Stress also results in sleep disturbances that in turn further worsen stress and decrease immunity. Increase in food intake thus gives rise to a dangerous vicious cycle.

Therefore, it is important to consume food containing or promoting the synthesis of serotonin and melatonin at dinner. Plants including roots, leaves, and fruits, alongside seeds such as almonds, bananas, cherries, and oats contain melatonin and/or serotonin.


What types of food should you consume?
Protein foods such as milk and milk products are the main source of melatonin.
Further beyond sleep-inducing properties, milk products such as yogurt could also be augmented as the natural killer of cell activity and reduce the risk of respiratory infection.

The increased intake of macronutrients could result in micronutrient deficiency, which occurs in obesity. This happens because some of these micronutrients such as vitamin E, vitamin C, Coenzyme Q10 and beta-carotene are antioxidants.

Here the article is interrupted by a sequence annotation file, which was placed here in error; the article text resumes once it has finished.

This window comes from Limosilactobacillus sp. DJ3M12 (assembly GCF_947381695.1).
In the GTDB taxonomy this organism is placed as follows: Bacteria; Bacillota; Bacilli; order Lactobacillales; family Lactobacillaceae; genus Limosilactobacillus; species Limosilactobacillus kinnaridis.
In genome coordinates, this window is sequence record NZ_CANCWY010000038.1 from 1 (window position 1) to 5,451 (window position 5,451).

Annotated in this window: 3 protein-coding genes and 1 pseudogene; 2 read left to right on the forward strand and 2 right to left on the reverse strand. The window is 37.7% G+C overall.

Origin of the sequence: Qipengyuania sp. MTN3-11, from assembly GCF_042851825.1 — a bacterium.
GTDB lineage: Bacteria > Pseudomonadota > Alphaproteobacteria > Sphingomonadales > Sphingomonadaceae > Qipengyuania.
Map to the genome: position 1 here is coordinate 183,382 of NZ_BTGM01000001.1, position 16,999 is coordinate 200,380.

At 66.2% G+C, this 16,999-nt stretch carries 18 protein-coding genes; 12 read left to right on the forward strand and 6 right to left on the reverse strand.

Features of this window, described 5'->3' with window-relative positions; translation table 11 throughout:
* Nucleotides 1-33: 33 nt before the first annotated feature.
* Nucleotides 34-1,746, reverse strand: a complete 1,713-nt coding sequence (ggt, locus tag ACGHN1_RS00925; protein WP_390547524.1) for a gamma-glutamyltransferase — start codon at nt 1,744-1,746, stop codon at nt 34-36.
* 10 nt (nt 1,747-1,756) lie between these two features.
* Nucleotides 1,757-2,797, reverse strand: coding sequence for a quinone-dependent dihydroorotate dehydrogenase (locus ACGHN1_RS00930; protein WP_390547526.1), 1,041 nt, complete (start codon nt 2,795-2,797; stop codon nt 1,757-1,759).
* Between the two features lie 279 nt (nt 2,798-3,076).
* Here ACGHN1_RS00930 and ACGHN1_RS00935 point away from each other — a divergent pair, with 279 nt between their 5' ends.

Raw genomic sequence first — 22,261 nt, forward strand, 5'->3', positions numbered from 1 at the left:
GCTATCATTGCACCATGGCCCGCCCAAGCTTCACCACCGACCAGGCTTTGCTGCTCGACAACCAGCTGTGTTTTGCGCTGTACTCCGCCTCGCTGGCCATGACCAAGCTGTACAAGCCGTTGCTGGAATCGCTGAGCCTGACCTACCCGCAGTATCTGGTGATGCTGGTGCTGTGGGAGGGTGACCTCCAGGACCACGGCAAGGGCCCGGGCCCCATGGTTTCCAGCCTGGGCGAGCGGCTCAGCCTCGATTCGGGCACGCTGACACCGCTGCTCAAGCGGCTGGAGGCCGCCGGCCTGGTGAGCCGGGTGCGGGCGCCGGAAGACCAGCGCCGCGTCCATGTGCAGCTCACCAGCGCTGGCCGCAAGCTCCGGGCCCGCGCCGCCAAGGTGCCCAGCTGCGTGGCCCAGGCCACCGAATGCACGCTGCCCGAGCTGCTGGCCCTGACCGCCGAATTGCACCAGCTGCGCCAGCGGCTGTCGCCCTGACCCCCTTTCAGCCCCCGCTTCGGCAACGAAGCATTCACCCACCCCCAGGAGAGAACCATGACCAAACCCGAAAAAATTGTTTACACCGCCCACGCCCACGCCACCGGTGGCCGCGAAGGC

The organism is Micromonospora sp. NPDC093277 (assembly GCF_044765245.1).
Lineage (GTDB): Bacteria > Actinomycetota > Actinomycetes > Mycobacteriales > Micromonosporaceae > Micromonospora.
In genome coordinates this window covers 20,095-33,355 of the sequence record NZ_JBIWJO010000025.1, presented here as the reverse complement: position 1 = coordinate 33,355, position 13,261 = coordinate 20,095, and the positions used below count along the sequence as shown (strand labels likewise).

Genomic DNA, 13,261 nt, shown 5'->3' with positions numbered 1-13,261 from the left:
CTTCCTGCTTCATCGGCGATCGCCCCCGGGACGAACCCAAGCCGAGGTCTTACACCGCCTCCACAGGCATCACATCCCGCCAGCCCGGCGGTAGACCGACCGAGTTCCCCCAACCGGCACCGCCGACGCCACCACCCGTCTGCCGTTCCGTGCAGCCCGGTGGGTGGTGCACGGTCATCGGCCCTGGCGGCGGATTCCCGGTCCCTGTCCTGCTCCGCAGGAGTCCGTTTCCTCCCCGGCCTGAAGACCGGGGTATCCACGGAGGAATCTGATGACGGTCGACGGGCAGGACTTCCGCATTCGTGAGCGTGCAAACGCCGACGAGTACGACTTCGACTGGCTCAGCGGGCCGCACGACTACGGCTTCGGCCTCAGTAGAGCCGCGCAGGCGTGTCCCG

Beta Carotene is most abundant in sweet potatoes, carrots, and green leafy vegetables. CoQ10 is found in meat, fish and whole grains. The amount of CoQ10 found in these dietary sources, however, isn’t enough to significantly increase CoQ10 levels in your body so it has to be taken as a supplement to support your body to fight against infections.

The sources of vitamin C include red peppers, oranges, strawberries, broccoli, mangoes, lemons, and other fruits and vegetables.

The major dietary sources of E are vegetable oils such as wheat germ, walnuts, nuts, seeds, spinach, and broccoli.



How to get the optimal amount of Vitamin D?